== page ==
By Erik Gudris/Tuesday, January 14, 2014
Rafael Nadal advanced after his first round opponent Bernard Tomic retired due to injury in their opening round match in Melbourne.
Photo Credit: AP
Though billed as a must-see match, injury marred the first round meeting between top seed Rafael Nadal and Australia's Bernard Tomic at the Australian Open.
During the opening game, Tomic appeared to deal with a groin injury that slowed his movement at times. At 2-1, Tomic left the court to take a medical time out.
After returning, Tomic appeared to play through pain as he grimaced often after points. Though he displayed flashes of solid tennis, it wasn't enough to stop Nadal. The world No. 1 broke Tomic's serve to go up 5-4 after Tomic netted a wayward slice backhand.
A game later, Nadal closed out the set 6-4.
It was just after that Tomic decided he had enough and retired from the match. Saying "Sorry" to the crowd, Tomic walked off Rod Laver Arena to a mixture of cheers and boos.
The abrupt end to the match punctuated a long day filed with player injuries and retirements, some brought about by excessive heat of well over 100 degrees.
"I felt really sorry for Bernard. I was in that situation a few years ago and I know how tough is to take that decision. But if you feel bad, there is no reason why you have to continue. You put in risk the next tournaments for nothing," Nadal said afterwards.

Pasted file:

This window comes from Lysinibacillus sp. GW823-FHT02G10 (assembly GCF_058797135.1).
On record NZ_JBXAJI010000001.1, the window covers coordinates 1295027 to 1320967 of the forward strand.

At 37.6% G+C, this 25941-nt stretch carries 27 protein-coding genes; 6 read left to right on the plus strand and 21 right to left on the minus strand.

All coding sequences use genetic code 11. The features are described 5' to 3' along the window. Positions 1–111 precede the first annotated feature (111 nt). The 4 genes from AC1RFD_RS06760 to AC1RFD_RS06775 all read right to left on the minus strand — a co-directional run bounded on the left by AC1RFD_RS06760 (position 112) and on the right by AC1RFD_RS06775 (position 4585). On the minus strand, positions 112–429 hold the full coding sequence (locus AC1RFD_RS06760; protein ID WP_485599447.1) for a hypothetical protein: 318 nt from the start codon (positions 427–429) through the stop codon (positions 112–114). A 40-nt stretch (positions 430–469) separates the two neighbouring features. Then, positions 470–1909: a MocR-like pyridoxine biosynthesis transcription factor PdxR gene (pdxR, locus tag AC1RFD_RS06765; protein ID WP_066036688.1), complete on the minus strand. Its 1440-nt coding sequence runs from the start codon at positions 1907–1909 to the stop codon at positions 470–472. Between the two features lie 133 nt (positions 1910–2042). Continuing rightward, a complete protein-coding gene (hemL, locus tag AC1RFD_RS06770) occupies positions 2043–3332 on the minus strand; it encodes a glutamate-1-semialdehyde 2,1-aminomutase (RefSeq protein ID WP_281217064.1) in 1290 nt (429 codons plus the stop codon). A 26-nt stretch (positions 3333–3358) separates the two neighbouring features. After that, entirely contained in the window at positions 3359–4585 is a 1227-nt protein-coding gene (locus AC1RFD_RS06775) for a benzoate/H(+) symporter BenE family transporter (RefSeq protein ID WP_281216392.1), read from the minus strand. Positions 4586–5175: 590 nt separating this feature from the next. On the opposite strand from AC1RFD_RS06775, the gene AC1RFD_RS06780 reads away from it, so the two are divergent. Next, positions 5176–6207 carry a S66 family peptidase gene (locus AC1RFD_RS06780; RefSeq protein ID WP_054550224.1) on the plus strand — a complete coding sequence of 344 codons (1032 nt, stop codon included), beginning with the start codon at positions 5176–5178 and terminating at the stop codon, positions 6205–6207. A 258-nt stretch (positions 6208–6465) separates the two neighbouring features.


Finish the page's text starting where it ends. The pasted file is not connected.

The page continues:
Tomic confirmed later that he first felt the injury the day before his match. He expressed disappointment at having to retire.
"It was sad. It's unfortunate. You know, this opportunity I had to play against Rafa was huge for me. Could have used a lot of it," Tomic said. "Unfortunately, I couldn't compete. It was very difficult for me to say sorry to the crowd. I don't think they quite knew what was wrong with me. After, when I told them it was my leg, they sort of started to be on my side, which is good that I heard that in the end from their applause."
Nadal will next play in the second round another young Australian in Thanasi Kokkinakis.